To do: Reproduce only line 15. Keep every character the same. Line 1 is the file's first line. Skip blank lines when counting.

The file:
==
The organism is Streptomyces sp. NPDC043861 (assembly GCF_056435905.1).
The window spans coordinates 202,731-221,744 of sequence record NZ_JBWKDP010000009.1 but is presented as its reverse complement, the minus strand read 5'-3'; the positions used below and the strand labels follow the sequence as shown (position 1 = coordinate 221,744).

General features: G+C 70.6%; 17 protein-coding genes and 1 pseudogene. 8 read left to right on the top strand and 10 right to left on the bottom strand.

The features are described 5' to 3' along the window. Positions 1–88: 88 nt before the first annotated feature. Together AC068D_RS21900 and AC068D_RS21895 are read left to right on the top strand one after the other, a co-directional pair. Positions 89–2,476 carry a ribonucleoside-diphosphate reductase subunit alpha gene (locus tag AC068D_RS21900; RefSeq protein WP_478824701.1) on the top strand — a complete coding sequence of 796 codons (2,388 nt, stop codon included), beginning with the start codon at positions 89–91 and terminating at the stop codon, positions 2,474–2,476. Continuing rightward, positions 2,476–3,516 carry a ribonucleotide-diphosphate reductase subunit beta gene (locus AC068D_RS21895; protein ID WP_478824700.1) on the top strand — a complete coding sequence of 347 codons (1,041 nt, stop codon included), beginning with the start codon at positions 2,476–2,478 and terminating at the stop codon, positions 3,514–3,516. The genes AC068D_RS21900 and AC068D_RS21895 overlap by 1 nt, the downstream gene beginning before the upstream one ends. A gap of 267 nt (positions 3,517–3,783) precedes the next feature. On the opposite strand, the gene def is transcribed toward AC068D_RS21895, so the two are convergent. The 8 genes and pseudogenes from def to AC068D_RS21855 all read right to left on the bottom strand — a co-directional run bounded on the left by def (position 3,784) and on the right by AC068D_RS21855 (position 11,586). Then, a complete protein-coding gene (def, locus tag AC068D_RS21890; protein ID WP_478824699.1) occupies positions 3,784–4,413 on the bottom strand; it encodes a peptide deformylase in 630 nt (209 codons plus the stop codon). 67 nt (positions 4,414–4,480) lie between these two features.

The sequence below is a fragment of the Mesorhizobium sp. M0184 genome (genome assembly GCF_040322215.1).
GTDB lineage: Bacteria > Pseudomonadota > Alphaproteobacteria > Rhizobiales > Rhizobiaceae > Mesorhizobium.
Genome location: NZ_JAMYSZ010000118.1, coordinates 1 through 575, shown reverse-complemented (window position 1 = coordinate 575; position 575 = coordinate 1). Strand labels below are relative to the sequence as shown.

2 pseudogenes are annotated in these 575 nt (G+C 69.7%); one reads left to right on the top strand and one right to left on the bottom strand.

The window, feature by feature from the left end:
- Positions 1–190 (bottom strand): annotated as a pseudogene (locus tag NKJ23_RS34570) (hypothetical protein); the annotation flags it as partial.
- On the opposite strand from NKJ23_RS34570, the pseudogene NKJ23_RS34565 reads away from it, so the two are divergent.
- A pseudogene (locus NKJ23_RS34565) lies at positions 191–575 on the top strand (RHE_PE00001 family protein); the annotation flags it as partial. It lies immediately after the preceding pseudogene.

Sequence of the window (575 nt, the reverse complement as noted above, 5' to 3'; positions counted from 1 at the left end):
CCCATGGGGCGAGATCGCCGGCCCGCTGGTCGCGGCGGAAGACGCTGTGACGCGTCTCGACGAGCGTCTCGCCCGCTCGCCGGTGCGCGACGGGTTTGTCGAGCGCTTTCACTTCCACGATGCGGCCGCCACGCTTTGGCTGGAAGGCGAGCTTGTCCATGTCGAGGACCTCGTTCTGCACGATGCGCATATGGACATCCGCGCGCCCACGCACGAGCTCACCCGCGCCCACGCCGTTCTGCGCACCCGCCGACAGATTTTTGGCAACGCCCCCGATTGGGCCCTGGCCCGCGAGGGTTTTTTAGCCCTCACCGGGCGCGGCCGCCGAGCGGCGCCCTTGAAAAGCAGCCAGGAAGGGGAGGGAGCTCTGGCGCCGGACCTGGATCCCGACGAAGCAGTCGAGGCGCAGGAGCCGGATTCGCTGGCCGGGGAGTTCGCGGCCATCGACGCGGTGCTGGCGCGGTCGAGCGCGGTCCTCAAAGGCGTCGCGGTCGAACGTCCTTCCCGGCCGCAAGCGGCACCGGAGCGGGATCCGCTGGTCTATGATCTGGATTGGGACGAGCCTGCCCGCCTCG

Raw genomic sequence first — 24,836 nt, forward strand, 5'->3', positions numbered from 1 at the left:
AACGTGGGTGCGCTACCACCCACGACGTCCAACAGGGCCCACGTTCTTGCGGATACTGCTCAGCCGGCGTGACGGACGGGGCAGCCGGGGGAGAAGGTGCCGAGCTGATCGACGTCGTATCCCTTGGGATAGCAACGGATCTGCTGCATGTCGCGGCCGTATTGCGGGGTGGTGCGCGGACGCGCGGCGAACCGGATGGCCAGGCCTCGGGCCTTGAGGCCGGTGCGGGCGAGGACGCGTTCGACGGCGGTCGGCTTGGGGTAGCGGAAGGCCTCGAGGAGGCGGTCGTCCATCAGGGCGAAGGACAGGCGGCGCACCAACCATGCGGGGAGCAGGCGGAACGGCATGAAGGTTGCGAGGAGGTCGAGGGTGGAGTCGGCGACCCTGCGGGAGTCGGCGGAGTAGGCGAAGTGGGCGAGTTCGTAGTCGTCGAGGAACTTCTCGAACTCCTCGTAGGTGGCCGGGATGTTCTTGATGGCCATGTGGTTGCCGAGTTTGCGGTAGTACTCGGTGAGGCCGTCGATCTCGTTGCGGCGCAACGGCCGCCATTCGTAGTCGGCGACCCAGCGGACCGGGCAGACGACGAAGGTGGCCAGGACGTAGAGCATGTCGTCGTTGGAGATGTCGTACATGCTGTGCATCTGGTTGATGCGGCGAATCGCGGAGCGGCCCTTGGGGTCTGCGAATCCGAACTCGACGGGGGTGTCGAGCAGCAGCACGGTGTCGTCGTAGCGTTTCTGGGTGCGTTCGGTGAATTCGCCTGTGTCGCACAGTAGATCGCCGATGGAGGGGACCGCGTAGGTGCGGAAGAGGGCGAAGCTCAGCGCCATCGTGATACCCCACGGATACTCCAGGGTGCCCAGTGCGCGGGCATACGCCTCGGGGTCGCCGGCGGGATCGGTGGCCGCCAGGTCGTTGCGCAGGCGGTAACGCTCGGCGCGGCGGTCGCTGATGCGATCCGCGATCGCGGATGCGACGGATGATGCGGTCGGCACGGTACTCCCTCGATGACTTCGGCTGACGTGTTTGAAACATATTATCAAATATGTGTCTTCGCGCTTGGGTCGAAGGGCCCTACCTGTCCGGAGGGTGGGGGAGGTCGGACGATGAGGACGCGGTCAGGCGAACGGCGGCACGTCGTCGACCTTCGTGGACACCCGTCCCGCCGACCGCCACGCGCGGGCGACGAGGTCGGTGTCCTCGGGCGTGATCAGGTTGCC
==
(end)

Raw genomic sequence first — 24,836 nt, forward strand, 5'->3', positions numbered from 1 at the left: